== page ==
Correction to This Article
A map with an Aug. 4 article on fighting between Israel and Hezbollah showed an incorrect location for the Israeli town of Acre. It is on the coast, north of Haifa.

Israel Suffers Highest Toll Yet

By Jonathan Finer and Molly Moore
Washington Post Foreign Service
Friday, August 4, 2006

AVIVIM, Israel, Aug. 3 -- A new wave of Hezbollah rockets killed eight Israeli civilians Thursday, and four soldiers died in ground combat in southern Lebanon, Israel's highest daily death toll in the three-week-old war. Israeli jets blasted targets in Beirut for the first time in almost a week.

Israeli forces appeared to be struggling in efforts to control villages and towns across the Lebanese border and push deeper into the country, according to U.N. observers in Lebanon. Most of the day's fighting took place within two miles of the frontier and sometimes only a few hundred yards from it.

Hezbollah said its guerrillas destroyed four armored vehicles with antitank missiles during combat in the Aita al-Shaab region, about 15 miles from the Mediterranean, and in the hills around Taibe, about 20 miles to the northeast. In that town, a missile slammed into a house, killing a married couple and their daughter, Lebanese officials said.

In a televised statement Thursday night, the Shiite Muslim militia's leader, Hasan Nasrallah, threatened to fire rockets at Tel Aviv, Israel's most populous city, if Israeli forces expand their attacks on Beirut. Nasrallah, speaking from an unknown location, also offered to halt strikes on Israel if the Jewish state ceases its attacks on Lebanese "cities, villages, civilians and infrastructure."

[Early Friday, Israeli warplanes pursued their bombing of southern Beirut, however, hitting what Israeli military spokesmen described as Hezbollah facilities. Blasts shook the city, setting off car alarms, and a column of smoke rose over the southern suburbs. Israeli planes dropped leaflets on the already badly damaged residential quarters, warning people to leave because the bombing would intensify in the days ahead.

Other Israeli warplanes hit targets north of the Lebanese capital, damaging bridges and roads in what Israeli officials have described as a campaign to prevent movement of Hezbollah munitions and supplies.]

On Thursday, Hezbollah sent 180 rockets crashing into Israel. All eight civilian deaths occurred during an intense one-hour barrage of 40 rockets between 4 and 6 p.m., according to the Israeli national police.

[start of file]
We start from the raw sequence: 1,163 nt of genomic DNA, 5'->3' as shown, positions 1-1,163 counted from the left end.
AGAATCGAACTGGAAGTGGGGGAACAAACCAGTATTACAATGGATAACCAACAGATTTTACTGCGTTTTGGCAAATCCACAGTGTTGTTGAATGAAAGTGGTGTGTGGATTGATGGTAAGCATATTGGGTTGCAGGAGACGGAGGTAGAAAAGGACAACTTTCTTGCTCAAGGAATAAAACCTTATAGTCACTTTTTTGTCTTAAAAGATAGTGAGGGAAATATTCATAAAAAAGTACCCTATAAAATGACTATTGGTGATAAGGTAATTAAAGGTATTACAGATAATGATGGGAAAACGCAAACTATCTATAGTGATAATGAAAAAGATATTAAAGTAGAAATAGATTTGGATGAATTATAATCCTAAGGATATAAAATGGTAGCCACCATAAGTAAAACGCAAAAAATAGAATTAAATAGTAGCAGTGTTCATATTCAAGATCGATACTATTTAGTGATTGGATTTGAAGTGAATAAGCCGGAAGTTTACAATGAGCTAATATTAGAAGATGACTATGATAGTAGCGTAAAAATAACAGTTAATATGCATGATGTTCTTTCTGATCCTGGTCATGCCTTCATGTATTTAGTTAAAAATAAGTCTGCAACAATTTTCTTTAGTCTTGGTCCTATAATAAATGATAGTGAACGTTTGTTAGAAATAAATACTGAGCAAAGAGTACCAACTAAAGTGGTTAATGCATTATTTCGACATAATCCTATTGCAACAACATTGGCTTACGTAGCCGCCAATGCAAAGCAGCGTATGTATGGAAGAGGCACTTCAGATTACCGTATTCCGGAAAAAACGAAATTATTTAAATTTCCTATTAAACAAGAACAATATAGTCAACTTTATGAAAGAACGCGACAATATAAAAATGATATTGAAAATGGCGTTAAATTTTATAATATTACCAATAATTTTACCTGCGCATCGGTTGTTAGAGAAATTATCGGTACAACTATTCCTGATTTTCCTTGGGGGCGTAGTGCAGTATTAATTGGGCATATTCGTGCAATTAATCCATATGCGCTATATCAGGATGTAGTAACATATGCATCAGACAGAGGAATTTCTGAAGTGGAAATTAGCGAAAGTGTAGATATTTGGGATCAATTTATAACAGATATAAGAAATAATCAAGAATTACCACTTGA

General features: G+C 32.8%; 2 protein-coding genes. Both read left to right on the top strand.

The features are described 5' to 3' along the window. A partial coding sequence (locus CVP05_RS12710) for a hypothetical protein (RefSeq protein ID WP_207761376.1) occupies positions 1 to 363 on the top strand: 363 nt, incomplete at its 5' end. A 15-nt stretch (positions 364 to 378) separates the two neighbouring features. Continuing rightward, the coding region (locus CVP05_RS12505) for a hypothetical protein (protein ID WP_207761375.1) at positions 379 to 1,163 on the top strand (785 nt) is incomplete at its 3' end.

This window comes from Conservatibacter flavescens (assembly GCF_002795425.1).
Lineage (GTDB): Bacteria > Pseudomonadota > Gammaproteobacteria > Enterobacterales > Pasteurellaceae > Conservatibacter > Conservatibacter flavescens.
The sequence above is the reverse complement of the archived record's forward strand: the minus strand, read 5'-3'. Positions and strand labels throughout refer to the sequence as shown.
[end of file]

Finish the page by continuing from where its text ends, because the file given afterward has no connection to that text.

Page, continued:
Five Israelis were killed in the coastal town of Acre when a rocket landed near an automobile. A father and his 15-year-old daughter were among the fatalities.

Three Israeli Arab friends died when a rocket crashed down on a dirt road bordered by olive trees in the Bedouin town of Tarshiha, east of Maalot, police officials and witnesses said. Shenati Shenati, 20, Muhammad Faul, 17, and Amir Naim, 19, all Muslims, died instantly, their bodies "severely hit by shrapnel," according to Naim Naim, who ran from his nearby home and saw his cousin Amir and the other men lying on the ground.

"Everybody knew them around here, the three of them were always together," said Adnan Naim, another cousin of Amir's. "This is fate. What are the odds of them walking on this huge hillside and getting hit?"

More than 30 rockets landed in and around the town of Kiryat Shemona in northeastern Israel, 10 of them striking developed areas, local emergency officials said. One of them plowed into the pavement of Eilat Street, a hillside immigrant district, sending residents running for a bomb shelter and spraying shrapnel into apartment buildings.

U.N. officials on the border said they believed that despite intense Israeli attacks, Hezbollah's forces remained able to synchronize operations, particularly the firing of rockets across the border. They estimated that Hezbollah had 16,000 of the weapons before the war started and that its stockpiles could last two more weeks, perhaps longer.

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